CFTC charges former Voyager CEO with fraud and registration failures
The Commodity Futures Trading Commission (CFTC) has filed a complaint against Stephen Ehrlich, the former chief executive officer of now-bankrupt crypto lender Voyager Digital.
The complaint alleges that Ehrlich and Voyager engaged in a scheme to defraud customers by misrepresenting the safety and financial health of the Voyager digital asset platform. Ehrlich and Voyager, via publicly available postings on social media and their website, touted Voyager as a “safe haven” for customers’ digital assets in an otherwise volatile market environment and that Voyager would operate with the “same level of rigor and trust” as a traditional financial institution. Ehrlich and Voyager also promised customers high-yield returns—as much as 12%—on certain digital asset commodities stored on the Voyager platform.
The CFTC is seeking restitution, disgorgement, civil monetary penalties, permanent trading and registration bans, and a permanent injunction against further violations of the Commodity Exchange Act (CEA) and CFTC regulations, as charged.
The case serves as a reminder to the crypto industry that the CFTC is taking a tough enforcement stance against fraud and registration failures. It is also a warning to investors to be wary of platforms that promise high returns with little or no risk.
FCA outlines asset management priorities
In a speech given at the Investment Association annual dinner, Financial Conduct Authority (FCA) chairman Ashley Alder has outlined the UK regulator’s priorities for the asset management sector.
Alder began his speech by stressing the need for proportionality across regulation and hence noted that the regulator would not be moving ahead with consolidating rules for different types of asset managers as had been suggested in the discussion paper of February 2023.
He moved on to discuss three priorities. The regulator is considering the following.
Alternative fund managers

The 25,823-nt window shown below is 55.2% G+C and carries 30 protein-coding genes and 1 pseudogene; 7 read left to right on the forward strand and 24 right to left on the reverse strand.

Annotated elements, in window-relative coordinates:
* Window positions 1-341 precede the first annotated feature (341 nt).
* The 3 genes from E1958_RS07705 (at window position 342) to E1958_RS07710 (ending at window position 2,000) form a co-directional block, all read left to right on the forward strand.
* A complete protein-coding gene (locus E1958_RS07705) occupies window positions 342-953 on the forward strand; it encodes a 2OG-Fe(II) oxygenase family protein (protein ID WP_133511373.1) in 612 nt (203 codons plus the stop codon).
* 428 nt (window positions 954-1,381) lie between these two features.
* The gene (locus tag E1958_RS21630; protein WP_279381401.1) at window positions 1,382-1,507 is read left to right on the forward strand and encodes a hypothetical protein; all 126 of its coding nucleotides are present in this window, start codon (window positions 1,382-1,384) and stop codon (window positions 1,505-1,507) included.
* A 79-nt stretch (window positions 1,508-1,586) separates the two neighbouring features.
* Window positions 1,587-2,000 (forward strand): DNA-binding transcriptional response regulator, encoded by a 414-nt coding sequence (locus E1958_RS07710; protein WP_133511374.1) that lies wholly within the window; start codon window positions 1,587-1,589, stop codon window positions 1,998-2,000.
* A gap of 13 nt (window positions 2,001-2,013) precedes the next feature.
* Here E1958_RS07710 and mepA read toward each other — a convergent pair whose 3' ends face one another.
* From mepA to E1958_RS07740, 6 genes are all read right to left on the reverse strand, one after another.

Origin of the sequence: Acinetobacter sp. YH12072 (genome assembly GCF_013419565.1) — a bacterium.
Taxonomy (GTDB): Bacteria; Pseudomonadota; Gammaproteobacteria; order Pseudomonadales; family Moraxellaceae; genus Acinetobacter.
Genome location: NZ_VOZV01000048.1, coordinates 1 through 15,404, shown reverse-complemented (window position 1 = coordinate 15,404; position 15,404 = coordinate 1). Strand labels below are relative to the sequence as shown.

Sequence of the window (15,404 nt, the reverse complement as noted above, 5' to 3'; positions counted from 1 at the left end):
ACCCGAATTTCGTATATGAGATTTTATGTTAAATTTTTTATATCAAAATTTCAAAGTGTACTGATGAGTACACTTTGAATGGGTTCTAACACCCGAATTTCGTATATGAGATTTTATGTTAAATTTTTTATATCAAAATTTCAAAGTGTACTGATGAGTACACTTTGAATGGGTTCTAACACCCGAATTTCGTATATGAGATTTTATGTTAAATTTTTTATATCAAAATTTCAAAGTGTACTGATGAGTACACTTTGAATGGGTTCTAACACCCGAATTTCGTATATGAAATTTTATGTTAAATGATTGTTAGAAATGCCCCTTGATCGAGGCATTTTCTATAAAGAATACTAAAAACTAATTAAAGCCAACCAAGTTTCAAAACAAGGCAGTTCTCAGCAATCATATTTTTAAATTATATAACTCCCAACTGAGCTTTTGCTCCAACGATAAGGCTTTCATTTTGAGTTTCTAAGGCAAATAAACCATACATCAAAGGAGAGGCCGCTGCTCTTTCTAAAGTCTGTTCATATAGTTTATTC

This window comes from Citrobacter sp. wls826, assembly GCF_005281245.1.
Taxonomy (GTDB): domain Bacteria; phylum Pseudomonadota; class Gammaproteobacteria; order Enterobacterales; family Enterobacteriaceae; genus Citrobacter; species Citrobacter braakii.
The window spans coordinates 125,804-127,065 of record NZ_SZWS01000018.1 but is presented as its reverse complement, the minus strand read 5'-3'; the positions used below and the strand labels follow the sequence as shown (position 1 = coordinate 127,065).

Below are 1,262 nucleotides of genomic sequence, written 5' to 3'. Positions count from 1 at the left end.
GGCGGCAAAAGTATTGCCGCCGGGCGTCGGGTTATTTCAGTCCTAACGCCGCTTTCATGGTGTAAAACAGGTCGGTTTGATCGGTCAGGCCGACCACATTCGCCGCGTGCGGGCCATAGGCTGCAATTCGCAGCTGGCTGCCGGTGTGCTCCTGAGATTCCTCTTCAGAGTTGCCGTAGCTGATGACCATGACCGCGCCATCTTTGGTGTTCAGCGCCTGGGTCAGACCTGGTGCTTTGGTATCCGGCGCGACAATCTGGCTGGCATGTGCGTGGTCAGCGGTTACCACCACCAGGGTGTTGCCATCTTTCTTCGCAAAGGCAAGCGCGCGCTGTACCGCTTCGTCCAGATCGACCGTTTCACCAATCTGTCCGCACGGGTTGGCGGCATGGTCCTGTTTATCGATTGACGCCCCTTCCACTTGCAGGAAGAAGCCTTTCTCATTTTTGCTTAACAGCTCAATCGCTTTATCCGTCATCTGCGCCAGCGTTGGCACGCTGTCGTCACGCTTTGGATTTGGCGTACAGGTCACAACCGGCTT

- Using a set of consistent rules across all managers of alternative funds, rather than having two different categories of manager with different rules.
- Making the regime more proportionate depending on the nature and scale of a firm’s business.
- Allowing full-scope alternative fund managers to carry out other activities within the same legal entity.
- Easing some of the reporting requirements on managers.
- Making a clearer distinction between the requirements that apply to managers of authorized retail funds and managers of alternative investment funds. This should simplify the retail rules for non-UCITS funds.
- The rebranding non-UCITS funds to help rationalize the regime.
- A blueprint for fund tokenisation, which is being developed by the Technology Working Group under the Treasury’s Asset Management Taskforce.
- A tech-sprint with the industry to test policy initiatives and the rule changes needed to support work on fund tokenisation.
- The Direct2Fund proposal, which could make the UK fund dealing model and interactions with investors far more efficient.
Alder finished by confirming consultations on amending the AIFMD regime and re-evaluating the AIFMD rules for non-UCITS retail funds in 2024, and in 2025 a review of the regulatory reporting regime.
MAS guidance for fund managers
The Monetary Authority of Singapore (MAS) has published new guidance for fund management companies which sets out MAS’ supervisory expectations of effective liquidity risk management (LRM) frameworks and practices and includes key findings from the MAS thematic liquidity inspections and review of prospectuses, which focused on collective investment schemes offered to retail investors.
The guidance covers four areas:
- Initial design of product
- Ongoing liquidity risk management
- Stress testing
It ges on to note that “there are areas of improvement such as enhancing senior manager’s oversight of liquidity risk, and the FMC’s monitoring and management of liquidity risk throughout the CIS’s entire product life cycle. This includes ongoing review of the assumptions used and assessing the reliability of the LRM models, tools and metrics. In addition, fund management companies could improve the execution of liquidity stress tests and ensure that clear and proper guidance are set out in the LRM policies and procedures.”